((Smith watched from Compania Hill near present-day Stallion Range Center))
DATE: 5 September 1945
FROM: Ralph Carlisle Smith
SUBJECT: Comments on Trinity Test Shot Trip.
At about 1945 MWT, 15 July 1945, the coordinating council started from the Los Alamos Technical Area, riding in a three bus convoy with three G.I. sedans driven by Convoy Commander Captain George Turner, Mr. David Dow, and Dr. Earl Long and with a G.I. truck carrying spare equipment. The first stop was at the Camel on the Santa Fe Road. Then through back roads of Santa Fe to outskirts of Albuquerque where we stopped twenty minutes for convoy to be reassembled. The truck had broken down and the sedans stopped to get passengers at Santa Fe (Dr. C.A. Thomas).
We then proceeded to Wilson´s garage to get gas, remaining in Albuquerque for about 45 minutes -- the passengers wandering about town. At the Hilton, Sir James Chadwick, William Laurence, William Fouler, Tom Lauritsen, Charles Lauritsen, Major Ackerman, and an Army Captain (S-2) awaited to convoy. 2nd Lt. Dazzo (S-2) was there but was returning to Los Alamos.
We proceeded to Trinity (just beyond San Antonio, N. Mex) on Route U.S. 385 at a turn off marked Harriets Ranch. We were first stopped at the bivouac of Major T.O. Palmer´s Special Detachment of Engineers, who were stationed there for any emergency such as evacuation of personnel. After a brief check we proceeded to the Military Police Post No. 2 which was about 20 miles from zero point and about ten miles from the Trinity Base Camp. This was approximately 0200 to 0230 16 July 1945. About 0500 the searchlights allegedly at 6 miles from zero point started playing about, apparently fixing cloud elevation. At about 0520, the warning came by radio that the test was about to take place in 10 minutes. 1st Lt. Schaeffer, a civilian, and I stretched out on a blanket facing south to the spot where the several searchlights seemed to be focusing on the ground. A glow was appearing in the sky toward the East so that the mountain range stood out quite distinctly. The road was to our right and the buses to the rear of us. It was bright enough that you could identify people several hundred feet away. 1st Lt. Huene fired a rocket at minus six minutes and again at minus three. The latter did not explode in the air, hence another rocket went up about minus one minute. About then you could hear the warning siren at the bivouac area. I was staring straight ahead with my open left eye covered by a welders glass and my right eye remaining open and uncovered. Suddenly, my right eye was blinded by a light which appeared instantaneously all about without any build up of intensity. My left eye could see the ball of fire start up like a tremendous bubble or nob-like mushroom. I Dropped the glass from my left eye almost immediately and watched the light climb upward. The light intensity fell rapidly hence did not blind my left eye but it was still amazingly bright. It turned yellow, then red, and then beautiful purple. At first it had a translucent character but shortly turned to a tinted or colored white smoke appearance. The ball of fire seemed to rise in something of toadstool effect. Later the column proceeded as a cylinder of white smoke; it seemed to move ponderously. A hole was punched through the clouds but two fog rings appeared well above the white smoke column. There was a spontaneous cheer from the observers. Dr. von Neumann said "that was at least 5,000 tons and probably a lot more." My estimate of the width of the ball of fire was guessed to be 1 to 2 miles at that time. Someone said keep your mouth open and just then, about 1 1/2 to 2 minutes after the light flash, a sharp loud crack swept over us -- it reverberated through the mountain like thunder. Several small flashes took place some distance from and after the big flash, apparently part of a measuring system. Commander Bradbury said that the cloud was up over 20,000 feet and still rising. The top of the cloud was moving slightly northeast and was being sheared off. At about 0555, we were aboard the buses and started home again. We stopped for relief on the road between Albuquerque and Santa Fe, we gassed at Santa Fe (Closson and Closson) but did not dismount. We arrived at the Hill at about 1300 16 July 1945.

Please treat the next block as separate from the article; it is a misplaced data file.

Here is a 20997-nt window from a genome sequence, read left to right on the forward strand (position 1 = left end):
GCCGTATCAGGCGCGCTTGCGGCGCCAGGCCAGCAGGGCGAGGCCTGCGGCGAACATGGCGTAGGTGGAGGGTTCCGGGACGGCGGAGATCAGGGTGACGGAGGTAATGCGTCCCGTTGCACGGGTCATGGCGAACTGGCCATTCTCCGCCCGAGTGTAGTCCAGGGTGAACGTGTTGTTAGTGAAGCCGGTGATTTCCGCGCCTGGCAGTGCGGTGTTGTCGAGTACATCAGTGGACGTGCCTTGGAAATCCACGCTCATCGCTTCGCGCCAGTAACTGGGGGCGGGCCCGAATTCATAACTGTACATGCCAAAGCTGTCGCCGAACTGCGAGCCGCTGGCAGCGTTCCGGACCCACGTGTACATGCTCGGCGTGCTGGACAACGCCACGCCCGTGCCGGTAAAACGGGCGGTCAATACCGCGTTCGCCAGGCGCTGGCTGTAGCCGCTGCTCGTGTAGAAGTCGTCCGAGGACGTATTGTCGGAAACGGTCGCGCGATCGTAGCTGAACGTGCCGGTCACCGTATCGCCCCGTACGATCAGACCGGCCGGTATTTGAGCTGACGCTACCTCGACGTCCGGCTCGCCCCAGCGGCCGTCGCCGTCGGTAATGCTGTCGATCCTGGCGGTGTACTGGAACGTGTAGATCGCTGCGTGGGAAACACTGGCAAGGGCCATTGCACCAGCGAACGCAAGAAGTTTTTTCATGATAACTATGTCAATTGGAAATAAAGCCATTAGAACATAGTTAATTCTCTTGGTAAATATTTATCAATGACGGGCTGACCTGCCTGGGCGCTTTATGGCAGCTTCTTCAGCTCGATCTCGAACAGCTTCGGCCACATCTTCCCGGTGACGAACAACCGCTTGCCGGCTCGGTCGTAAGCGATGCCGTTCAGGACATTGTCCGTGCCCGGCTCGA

Signed by Ralph Carlisle Smith
((Ralph Smith was a lawyer at Los Alamos))